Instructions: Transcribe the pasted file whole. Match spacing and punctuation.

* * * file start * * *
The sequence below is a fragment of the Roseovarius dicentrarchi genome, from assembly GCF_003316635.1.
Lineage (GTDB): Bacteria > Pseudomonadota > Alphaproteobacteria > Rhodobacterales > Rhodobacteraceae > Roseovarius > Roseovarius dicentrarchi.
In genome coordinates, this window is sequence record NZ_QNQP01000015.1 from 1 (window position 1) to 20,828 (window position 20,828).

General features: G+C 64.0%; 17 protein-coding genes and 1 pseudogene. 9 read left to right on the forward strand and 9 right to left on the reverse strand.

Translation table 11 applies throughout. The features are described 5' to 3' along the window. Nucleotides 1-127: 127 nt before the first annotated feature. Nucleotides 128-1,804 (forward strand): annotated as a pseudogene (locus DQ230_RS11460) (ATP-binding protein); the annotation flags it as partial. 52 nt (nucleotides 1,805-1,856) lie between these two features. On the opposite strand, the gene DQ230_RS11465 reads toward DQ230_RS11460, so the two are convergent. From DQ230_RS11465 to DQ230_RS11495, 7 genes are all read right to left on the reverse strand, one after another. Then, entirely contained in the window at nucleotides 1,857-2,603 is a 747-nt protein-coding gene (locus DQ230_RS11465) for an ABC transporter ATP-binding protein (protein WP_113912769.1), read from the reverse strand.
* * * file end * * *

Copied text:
The sequence below is a fragment of the Roseovarius dicentrarchi genome, from assembly GCF_003316635.1.
Lineage (GTDB): Bacteria > Pseudomonadota > Alphaproteobacteria > Rhodobacterales > Rhodobacteraceae > Roseovarius > Roseovarius dicentrarchi.
In genome coordinates, this window is sequence record NZ_QNQP01000015.1 from 1 (window position 1) to 20,828 (window position 20,828).

General features: G+C 64.0%; 17 protein-coding genes and 1 pseudogene. 9 read left to right on the forward strand and 9 right to left on the reverse strand.

Translation table 11 applies throughout. The features are described 5' to 3' along the window. Nucleotides 1-127: 127 nt before the first annotated feature. Nucleotides 128-1,804 (forward strand): annotated as a pseudogene (locus DQ230_RS11460) (ATP-binding protein); the annotation flags it as partial. 52 nt (nucleotides 1,805-1,856) lie between these two features. On the opposite strand, the gene DQ230_RS11465 reads toward DQ230_RS11460, so the two are convergent. From DQ230_RS11465 to DQ230_RS11495, 7 genes are all read right to left on the reverse strand, one after another. Then, entirely contained in the window at nucleotides 1,857-2,603 is a 747-nt protein-coding gene (locus DQ230_RS11465) for an ABC transporter ATP-binding protein (protein WP_113912769.1), read from the reverse strand.